Their Views for June 12

The painful riddle of suicide

When a man who appears to be experiencing so much joy, living his days in a way that from the outside looks like an endless vacation, takes his own life, how can we make sense of it?

ADVERTISING


CNN’s Anthony Bourdain, 61, committed suicide Friday, hanging himself in a hotel room in France. The news stunned his friends and family, and fans around the world. Bourdain, first a New York City chef and then an author and TV star, swashbuckled across the globe, exploring food and culture and partaking of all the world has to offer, with style, a touch of spirituality and an unflinchingly rebellious air.

When a woman whose name has become synonymous with a certain elegance and style, whose legacy is assured and whose husband and daughter are adoring, takes her own life, how can we make sense of it? Kate Spade, 55, committed suicide Tuesday, hanging herself in the bedroom of her New York City apartment.

We often can’t make sense of it, not when they’re famous and not when they’re faceless.

Suicide is always a permanent response to what may be a temporary problem. Given treatment or time, the circumstances that drive people to take their own lives often relent. Depression can subside. Mental illness frequently responds to treatment and medication, as does substance abuse. For the living, financial disasters, loneliness, the sting of tragedy and the fog of despair might lift.

We are conditioned to believe that the main human struggle is for food and shelter and security, but suicide often shows us a different truth. The United States is as prosperous a place as has ever existed, yet more than 45,000 of its residents took their own lives in 2016.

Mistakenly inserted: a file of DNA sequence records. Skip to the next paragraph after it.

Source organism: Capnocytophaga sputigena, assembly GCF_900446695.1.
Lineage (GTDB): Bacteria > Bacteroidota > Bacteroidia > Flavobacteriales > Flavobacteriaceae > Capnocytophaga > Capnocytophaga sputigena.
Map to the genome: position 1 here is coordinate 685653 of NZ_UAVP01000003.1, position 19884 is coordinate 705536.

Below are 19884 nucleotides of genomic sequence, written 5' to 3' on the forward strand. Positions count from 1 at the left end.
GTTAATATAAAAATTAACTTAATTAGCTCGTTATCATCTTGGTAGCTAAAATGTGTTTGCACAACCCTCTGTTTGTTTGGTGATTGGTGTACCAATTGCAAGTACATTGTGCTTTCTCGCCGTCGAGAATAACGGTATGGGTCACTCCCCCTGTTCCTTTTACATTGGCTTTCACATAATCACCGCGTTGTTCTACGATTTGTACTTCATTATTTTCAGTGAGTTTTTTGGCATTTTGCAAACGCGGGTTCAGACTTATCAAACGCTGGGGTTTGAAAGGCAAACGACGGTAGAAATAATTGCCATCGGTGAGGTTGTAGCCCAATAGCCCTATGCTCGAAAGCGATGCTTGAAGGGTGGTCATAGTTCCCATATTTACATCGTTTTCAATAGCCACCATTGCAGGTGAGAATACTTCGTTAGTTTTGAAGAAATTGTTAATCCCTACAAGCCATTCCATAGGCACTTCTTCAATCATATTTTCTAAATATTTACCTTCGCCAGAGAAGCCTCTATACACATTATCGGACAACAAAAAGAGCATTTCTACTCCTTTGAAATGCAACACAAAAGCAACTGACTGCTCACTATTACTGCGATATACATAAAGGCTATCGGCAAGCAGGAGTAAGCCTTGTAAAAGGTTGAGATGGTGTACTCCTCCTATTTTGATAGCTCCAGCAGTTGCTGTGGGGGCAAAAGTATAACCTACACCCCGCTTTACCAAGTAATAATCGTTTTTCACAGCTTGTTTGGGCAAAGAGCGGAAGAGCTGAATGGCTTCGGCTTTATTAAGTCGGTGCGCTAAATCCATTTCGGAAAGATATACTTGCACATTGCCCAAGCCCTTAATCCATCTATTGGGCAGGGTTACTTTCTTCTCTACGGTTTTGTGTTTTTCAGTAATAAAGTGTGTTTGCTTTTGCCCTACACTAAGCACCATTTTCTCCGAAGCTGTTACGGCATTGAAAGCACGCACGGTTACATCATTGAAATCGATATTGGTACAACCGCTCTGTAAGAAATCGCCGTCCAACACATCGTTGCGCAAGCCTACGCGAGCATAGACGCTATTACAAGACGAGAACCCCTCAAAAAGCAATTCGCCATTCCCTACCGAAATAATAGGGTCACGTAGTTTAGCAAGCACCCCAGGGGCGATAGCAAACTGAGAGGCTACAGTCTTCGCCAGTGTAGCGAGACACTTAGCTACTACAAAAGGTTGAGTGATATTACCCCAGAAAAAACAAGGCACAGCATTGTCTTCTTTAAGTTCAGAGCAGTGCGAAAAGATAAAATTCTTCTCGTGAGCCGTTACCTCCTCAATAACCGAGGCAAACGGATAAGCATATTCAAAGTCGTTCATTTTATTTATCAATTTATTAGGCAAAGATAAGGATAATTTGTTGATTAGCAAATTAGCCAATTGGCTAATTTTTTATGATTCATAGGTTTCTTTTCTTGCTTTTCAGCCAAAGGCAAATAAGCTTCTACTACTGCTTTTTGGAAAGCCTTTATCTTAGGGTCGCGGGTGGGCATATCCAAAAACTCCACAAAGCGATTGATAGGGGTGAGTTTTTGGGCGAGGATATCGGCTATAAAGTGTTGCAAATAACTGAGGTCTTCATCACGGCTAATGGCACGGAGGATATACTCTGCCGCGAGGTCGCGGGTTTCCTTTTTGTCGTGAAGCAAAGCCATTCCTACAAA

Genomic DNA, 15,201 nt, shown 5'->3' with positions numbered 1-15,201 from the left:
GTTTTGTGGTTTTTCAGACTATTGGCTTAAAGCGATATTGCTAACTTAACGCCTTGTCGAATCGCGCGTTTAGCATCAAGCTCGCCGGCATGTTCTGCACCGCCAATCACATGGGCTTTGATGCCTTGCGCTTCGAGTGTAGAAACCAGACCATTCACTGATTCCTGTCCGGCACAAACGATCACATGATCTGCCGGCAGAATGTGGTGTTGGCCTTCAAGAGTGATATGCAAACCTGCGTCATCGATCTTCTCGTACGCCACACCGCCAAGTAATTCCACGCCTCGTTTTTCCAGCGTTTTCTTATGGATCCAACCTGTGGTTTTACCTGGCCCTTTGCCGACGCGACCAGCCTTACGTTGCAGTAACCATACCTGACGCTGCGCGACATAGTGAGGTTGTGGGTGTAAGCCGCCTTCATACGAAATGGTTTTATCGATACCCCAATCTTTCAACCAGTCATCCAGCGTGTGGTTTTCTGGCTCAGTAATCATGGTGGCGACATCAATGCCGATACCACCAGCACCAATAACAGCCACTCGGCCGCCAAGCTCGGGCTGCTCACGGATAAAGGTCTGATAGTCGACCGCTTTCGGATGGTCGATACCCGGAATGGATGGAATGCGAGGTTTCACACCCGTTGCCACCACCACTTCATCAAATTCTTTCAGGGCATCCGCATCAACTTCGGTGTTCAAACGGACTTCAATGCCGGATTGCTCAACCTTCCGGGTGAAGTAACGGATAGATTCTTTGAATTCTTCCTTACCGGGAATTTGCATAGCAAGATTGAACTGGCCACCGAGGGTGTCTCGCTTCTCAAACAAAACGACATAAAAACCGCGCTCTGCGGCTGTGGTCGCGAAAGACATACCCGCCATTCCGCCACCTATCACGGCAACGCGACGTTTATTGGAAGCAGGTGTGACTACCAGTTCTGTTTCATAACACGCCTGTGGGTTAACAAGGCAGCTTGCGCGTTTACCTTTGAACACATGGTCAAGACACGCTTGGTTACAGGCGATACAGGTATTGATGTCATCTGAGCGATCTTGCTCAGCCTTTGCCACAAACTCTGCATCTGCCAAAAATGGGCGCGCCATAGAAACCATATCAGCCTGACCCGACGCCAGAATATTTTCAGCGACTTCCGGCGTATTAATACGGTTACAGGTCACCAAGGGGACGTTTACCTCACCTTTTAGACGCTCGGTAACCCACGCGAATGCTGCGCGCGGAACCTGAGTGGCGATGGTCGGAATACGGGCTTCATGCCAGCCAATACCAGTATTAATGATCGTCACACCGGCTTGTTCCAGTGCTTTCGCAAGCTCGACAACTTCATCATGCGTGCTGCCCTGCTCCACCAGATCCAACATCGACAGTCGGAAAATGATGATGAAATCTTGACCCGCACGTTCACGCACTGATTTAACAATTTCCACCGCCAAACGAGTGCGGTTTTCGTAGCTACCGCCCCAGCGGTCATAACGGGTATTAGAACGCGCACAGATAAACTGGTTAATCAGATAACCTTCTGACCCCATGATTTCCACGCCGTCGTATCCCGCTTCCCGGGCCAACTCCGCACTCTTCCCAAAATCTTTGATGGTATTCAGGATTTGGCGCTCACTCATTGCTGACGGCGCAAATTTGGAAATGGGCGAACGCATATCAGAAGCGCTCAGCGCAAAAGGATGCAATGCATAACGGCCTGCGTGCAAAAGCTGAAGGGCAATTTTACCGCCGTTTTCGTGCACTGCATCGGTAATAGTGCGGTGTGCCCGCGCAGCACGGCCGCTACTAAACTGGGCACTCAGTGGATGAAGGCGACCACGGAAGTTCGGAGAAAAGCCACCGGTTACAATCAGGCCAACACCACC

Suicide in this nation has jumped 30 percent since 1999.

Something is wrong. Too many of us are losing our moorings, coming undone. And there is no easy fix. But we can connect today. We can love each other today, and be respectful when love is impossible. We can reach out instead of pulling back. We can be “we,” a community, rather than just “I,” struggling alone.

Helping each other mourn, we come together beautifully. Can we not do as well helping each other live?

— Newsday

The lessons we can learn from Charles Krauthammer

Charles Krauthammer, a syndicated columnist with The Washington Post, was a popular presence on The San Diego Union-Tribune’s opinion pages for years. His brave, emotional note to readers, published Friday morning, explains his absence and describes his terminal cancer with typical brevity and grace. As a 22-year-old freshman at Harvard Medical School, he severed his spinal cord in a diving accident, leaving him paralyzed from the neck down. But he persevered, first getting his M.D. in psychiatry and then emerging as one of journalism’s most lucid, powerful, insightful writers.

In 2007, Krauthammer wrote movingly about Rick Ankiel, a pitching phenom who suffered an emotional breakdown before enjoying redemption years later as an outfielder. He described the vicissitudes of fate — “the catastrophe that awaits everyone from a single false move, wrong turn, fatal encounter” — and wrote, “What distinguishes us is whether — and how — we ever come back.” His own comeback was distinguished. And how.

Yet the lessons to be learned from Krauthammer go beyond his resolve in overcoming personal catastrophe. Unlike many pundits who settle into intellectual ruts, he was open to changing his mind — evolving from a liberal who wrote speeches for Walter Mondale to a neoconservative admirer of hawkish Ronald Reagan to an iconoclast with no use for Donald Trump, hot-button social conservatism or stunts like government shutdowns.

ADVERTISING


Journalism could use more people with his courage and thoughtfulness. And so could the world in general.

— San Diego Union-Tribune